Editor’s Note: On July 23, 2015 Paul Black testified before the Senate Committee on Health Education Labor and Pensions, to share his thoughts about how to advance health data exchange. This post is the second in a three-part series that will address aspects of interoperability: 1) overcoming barriers 2) financial motivation and standards, and 3) information blocking.
The current payment system simply does not offer appropriate financial motivation for providers to create an interoperable healthcare environment; this is especially true given that the burden of cost falls to them almost exclusively. Healthcare providers are genuinely committed to providing the best care they can to patients, but the common reality of running on only a few days’ cash flow sometimes trumps loftier goals.
Much as CMS policy has already had a marked impact on hospital readmission rates by associating them with payments, creating a direct relationship between payment and data exchange would have the same result. This could be the strongest step taken to create a genuine imperative for interoperability.
H.R. 2, the Medicare Access and CHIP Reauthorization Act of 2015 (MACRA), is a good start in the right direction. But Congress needs to ensure that alternative payment models envisioned in this reform are rolled out appropriately.
The good news is that the expansion of delivery reforms is already motivating accelerated electronic data exchange progress. We see this in Accountable Care Organizations (ACOs), and demonstrations like the Comprehensive Primary Care Initiative, which Allscripts supports as the technology provider for a sizable percentage of the participants.
Simply put, they create a use case for health IT that focuses on clinical value and less on what level of visit they can code. We have already seen real change result within our client base from new approaches at CMS and within the commercial payer space, and I expect that will accelerate as MACRA is implemented.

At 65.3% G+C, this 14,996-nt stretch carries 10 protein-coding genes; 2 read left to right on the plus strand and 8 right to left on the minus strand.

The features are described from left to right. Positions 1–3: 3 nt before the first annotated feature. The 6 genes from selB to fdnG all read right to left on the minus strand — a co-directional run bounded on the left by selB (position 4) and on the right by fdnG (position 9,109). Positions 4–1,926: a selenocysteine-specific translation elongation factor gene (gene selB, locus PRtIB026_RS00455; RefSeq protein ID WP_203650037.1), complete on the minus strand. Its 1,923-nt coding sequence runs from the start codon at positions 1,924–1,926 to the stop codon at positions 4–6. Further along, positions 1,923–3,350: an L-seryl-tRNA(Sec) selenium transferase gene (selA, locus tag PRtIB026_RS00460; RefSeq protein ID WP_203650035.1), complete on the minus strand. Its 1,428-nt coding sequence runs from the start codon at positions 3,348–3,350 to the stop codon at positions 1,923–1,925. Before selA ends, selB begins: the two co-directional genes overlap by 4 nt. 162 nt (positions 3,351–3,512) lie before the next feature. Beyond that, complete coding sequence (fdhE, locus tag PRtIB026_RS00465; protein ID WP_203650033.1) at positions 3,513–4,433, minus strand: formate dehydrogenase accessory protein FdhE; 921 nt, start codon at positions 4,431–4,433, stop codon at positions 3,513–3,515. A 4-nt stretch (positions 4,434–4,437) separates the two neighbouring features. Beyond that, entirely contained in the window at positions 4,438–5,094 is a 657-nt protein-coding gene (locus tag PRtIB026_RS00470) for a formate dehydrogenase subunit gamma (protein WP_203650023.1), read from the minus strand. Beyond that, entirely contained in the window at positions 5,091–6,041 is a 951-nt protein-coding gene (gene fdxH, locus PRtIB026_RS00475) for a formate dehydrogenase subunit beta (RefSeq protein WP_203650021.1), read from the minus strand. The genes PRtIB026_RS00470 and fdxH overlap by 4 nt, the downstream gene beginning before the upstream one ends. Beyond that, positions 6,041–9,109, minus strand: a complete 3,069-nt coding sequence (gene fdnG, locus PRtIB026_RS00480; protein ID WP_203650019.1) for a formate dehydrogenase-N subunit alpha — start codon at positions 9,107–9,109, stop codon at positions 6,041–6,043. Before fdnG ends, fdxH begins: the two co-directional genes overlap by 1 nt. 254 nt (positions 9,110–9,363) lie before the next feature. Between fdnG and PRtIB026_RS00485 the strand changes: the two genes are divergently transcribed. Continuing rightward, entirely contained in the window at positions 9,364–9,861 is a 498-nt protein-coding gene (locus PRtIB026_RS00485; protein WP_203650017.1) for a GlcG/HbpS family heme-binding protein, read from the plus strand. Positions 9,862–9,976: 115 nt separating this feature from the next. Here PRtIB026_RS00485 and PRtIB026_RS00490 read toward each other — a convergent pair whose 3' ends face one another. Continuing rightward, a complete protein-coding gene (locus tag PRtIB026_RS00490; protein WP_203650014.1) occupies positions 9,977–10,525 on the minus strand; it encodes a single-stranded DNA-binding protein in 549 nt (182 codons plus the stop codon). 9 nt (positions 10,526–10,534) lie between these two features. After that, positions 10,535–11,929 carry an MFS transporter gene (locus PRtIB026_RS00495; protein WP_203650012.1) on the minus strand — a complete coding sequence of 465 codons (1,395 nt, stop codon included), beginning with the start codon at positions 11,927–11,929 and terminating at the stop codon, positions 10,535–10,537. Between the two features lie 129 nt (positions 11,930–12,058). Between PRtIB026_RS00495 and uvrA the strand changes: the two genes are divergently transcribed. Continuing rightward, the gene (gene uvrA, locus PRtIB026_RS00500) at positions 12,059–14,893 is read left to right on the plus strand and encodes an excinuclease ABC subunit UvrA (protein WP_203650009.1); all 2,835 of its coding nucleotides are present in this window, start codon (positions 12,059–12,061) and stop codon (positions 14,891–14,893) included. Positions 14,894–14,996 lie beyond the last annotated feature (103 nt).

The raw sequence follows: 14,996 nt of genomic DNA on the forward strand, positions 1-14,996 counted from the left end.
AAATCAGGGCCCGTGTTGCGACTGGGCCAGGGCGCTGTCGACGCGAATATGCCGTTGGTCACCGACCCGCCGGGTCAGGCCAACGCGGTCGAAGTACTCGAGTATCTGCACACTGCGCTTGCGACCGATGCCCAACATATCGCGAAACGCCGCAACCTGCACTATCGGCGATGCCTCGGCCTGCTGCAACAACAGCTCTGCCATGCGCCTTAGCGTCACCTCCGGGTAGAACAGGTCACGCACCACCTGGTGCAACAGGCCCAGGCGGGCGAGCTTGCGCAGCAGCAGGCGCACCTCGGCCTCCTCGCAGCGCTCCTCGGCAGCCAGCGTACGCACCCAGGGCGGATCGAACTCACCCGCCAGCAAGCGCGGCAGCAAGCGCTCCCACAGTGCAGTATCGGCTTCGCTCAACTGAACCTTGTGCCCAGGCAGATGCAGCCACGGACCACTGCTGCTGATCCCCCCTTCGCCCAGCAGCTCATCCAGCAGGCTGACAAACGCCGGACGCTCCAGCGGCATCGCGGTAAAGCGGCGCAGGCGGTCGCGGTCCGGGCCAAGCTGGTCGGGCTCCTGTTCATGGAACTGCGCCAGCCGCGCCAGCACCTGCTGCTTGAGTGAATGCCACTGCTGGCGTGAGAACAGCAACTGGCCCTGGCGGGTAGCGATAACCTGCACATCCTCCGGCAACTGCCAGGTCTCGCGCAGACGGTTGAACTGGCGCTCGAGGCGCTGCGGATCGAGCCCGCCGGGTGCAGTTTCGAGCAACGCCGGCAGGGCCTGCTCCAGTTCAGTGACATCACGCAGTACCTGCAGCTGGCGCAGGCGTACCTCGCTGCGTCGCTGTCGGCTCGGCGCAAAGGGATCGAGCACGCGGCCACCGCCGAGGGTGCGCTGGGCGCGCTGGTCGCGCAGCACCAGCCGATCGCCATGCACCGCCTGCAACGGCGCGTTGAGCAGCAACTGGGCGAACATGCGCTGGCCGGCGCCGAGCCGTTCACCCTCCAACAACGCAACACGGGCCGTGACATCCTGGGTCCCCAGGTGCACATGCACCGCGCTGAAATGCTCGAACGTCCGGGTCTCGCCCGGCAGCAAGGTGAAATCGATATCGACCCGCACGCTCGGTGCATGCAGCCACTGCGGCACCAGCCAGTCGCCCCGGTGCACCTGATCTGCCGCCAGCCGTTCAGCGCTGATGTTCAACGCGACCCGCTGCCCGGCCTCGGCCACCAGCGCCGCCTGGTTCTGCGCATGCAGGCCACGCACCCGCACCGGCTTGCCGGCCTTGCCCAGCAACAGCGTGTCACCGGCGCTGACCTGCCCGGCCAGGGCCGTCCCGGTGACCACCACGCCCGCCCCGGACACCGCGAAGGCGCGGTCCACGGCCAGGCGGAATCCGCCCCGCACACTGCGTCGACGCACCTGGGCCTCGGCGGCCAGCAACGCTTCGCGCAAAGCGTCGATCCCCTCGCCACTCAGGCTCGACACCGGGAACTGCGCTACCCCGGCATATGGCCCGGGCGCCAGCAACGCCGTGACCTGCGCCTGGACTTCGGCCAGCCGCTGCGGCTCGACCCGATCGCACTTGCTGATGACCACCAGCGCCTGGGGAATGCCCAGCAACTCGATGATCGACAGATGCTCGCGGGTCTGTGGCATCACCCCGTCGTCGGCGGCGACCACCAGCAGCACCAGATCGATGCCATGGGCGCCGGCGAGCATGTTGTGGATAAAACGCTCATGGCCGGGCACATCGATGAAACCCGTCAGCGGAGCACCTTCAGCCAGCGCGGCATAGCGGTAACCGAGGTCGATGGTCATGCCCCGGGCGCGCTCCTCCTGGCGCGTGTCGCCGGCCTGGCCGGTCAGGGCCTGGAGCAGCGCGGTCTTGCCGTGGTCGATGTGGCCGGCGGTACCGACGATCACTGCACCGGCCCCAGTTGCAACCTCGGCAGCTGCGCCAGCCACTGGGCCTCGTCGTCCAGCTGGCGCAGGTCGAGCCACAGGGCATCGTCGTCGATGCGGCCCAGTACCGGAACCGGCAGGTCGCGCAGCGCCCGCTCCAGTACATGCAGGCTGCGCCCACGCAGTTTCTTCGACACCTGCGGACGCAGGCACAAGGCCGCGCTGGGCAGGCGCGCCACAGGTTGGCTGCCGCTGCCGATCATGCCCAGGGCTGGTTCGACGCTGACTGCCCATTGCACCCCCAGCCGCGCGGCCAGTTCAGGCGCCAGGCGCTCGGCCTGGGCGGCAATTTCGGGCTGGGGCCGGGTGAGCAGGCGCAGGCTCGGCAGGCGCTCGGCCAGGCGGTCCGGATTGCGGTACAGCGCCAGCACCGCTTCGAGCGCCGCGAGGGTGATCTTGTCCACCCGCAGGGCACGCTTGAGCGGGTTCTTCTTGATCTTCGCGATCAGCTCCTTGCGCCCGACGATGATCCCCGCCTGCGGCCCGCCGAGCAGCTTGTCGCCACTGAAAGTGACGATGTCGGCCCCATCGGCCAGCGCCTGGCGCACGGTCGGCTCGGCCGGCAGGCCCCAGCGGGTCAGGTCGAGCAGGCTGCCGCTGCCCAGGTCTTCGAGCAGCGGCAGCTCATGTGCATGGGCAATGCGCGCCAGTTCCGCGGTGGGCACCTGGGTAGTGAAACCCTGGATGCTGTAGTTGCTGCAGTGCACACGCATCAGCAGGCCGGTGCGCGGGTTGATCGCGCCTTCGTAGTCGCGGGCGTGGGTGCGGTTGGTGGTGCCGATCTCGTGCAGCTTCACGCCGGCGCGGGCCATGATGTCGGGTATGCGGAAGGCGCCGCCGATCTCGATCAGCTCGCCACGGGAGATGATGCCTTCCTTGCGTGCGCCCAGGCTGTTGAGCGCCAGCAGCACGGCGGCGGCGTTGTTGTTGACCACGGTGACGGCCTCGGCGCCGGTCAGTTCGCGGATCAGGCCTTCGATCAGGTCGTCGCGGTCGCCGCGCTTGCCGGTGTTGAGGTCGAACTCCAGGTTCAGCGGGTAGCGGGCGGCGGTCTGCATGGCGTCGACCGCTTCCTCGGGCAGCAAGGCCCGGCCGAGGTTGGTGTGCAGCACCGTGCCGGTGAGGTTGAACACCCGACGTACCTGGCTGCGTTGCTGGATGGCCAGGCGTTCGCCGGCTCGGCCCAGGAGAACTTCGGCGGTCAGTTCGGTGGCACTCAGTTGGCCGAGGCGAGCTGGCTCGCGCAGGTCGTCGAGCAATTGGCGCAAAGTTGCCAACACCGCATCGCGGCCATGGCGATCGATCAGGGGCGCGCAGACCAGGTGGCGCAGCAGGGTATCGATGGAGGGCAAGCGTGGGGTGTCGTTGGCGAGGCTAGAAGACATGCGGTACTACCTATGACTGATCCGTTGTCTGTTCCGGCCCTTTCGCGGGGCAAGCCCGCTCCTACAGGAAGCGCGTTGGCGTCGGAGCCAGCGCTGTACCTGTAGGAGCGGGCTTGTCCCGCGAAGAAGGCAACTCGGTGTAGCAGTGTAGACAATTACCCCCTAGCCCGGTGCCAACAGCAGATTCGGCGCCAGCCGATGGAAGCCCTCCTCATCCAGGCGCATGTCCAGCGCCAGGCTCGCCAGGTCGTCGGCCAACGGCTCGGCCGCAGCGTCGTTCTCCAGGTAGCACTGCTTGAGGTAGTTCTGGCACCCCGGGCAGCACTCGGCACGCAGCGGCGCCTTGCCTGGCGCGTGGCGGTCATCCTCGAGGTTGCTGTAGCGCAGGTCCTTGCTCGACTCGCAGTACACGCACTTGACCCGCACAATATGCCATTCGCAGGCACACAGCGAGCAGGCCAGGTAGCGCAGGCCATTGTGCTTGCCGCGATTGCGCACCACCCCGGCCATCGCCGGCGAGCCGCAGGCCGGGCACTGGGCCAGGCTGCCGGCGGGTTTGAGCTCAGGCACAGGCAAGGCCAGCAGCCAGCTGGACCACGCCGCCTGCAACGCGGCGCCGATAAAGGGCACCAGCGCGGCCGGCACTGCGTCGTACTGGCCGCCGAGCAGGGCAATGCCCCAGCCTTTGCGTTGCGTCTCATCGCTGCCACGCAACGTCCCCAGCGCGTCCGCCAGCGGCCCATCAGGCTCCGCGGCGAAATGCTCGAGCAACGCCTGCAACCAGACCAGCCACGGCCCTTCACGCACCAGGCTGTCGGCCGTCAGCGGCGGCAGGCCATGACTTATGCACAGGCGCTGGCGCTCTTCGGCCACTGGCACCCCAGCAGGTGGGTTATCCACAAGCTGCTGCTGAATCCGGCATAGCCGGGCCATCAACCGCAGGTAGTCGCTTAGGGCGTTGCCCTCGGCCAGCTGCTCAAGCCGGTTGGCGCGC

Given the volume of new programs along with Meaningful Use Stage 3, which we expect to advance interoperability, we encourage Congress to allow the impacts of these recent changes to play out further before passing additional legislation specific to interoperability. There is an opportunity to see what adjustments providers make in response to the new payment models and what steps they start taking to maximize the new revenue opportunities.
Generally, the same recommendation applies to standards development work – it is important that there be time for maturation and the fine-tuning of elements that are already being embraced by the industry (for example, Direct and CDA). There is no need to toss aside approaches that are working.
Of course we should continue to explore new and innovative approaches in an appropriately transparent manner, but standards development should have a lifespan longer than two or five years, so it’s important to move thoughtfully.
Looking to standards as a panacea for the challenges still ahead of us will only result in usability complaints from providers as immature technologies are mandated by the government. Congressional attention would be best served in directing ONC to drive greater standards adoption and consistency of implementation of those standards, rather than focusing on the need for all new standards.
In response to recent regulatory activity, as well as client requests, the private sector has been making innovative advances. There are exciting technologies and services in development now and on the product roadmaps for the next several years based on what our clients have requested. I think everyone wants to avoid a prescriptive, heavy-handed statutory or regulatory mandate in which the government becomes the de facto product manager for our industry as a whole.
Read Paul Black’s next post – Achieving the promise of health IT: Stop information blocking and data bullying